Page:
Toronto landfill deal finalized
Mayor David Miller says the purchase will provide secure disposal for the city’s garbage in the event the U.S.-Canada border ever closes. Toronto had been searching for a secure destination for its garbage once its contract with Republic Waste expires in 2010. (The waste is currently trucked to Republic’s Carleton Farms landfill in Michigan.)
The announcement that the deal is finalized was criticized by one city council member who says that too little information has been provided to judge the merits of the deal.
“There has been a deliberate initiative on behalf of staff and the mayor’s office to keep the details secret and to suppress the facts,” Denzil Minnan-Wong said. Without more details, he added, “no one can have a meaningful debate.”
The mayor insists that the landfill purchase is a fair deal, even though it will be financed by borrowing. The city currently pays about $60 a tonne to ship roughly 750,000 tonnes of garbage to Michigan. If the city had to extend the contract 15 years (the expected life of the GreenLane site) beyond 2010, that would cost the city $675-million.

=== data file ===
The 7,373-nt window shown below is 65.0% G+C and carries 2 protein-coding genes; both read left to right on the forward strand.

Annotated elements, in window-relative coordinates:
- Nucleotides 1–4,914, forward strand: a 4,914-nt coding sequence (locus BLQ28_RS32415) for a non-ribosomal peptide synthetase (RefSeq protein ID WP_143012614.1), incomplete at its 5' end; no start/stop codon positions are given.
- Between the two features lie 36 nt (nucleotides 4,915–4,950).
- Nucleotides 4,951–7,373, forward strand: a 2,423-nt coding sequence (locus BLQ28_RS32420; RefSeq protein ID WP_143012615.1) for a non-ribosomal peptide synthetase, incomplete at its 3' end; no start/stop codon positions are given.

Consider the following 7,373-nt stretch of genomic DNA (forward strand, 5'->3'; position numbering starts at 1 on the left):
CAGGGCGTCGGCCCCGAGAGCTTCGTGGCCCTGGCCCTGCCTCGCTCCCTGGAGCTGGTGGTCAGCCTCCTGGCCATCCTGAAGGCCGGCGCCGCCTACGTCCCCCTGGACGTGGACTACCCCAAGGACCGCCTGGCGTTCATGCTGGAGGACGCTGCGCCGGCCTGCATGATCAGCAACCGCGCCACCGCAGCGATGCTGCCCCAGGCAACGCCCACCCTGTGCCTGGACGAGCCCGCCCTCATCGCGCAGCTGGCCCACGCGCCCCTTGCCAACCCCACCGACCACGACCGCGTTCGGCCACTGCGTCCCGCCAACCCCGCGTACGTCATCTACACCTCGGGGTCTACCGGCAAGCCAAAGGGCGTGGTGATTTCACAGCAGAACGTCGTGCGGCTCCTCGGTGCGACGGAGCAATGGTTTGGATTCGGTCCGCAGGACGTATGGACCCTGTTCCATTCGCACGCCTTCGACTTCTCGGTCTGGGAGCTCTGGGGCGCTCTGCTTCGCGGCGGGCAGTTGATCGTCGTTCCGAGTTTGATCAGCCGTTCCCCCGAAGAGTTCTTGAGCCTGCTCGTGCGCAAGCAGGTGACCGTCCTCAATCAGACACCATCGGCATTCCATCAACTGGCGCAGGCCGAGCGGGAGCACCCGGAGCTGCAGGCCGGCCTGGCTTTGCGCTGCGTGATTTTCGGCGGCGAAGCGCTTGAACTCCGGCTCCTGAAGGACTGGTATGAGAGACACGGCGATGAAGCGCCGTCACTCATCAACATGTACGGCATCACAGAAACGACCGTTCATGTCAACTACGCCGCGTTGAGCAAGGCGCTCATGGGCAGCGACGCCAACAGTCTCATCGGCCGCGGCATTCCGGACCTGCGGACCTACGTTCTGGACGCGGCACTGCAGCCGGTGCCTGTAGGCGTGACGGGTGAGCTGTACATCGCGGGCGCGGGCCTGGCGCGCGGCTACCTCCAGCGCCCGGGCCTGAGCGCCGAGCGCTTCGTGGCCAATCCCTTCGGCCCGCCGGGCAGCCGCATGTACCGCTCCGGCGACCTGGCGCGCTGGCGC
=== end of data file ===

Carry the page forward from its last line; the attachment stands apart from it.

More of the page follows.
The GreenLane facility is profitable. The city is contractually bound to send most of its waste to Republic’s Michigan landfill until 2010, so it will collect the tip fees between now and then. It has some security for the future, and the current contract does allow a small amount of waste to be sent to disposal sites other than the Michigan landfill. Toronto will also continue its aggressive waste diversion effort, in part to extend the life of the landfill that it now owns.
“It is such a valuable asset, you don’t want to fill it up,” Mayor Miller said. “The more you divert, the more you keep capacity for the future.”
The “purchase and sale” agreement between Toronto and GreenLane was signed in time to meet the previously agreed deadline of midnight Tuesday. A $10-million down payment will be held in trust until the deal closes by March 29.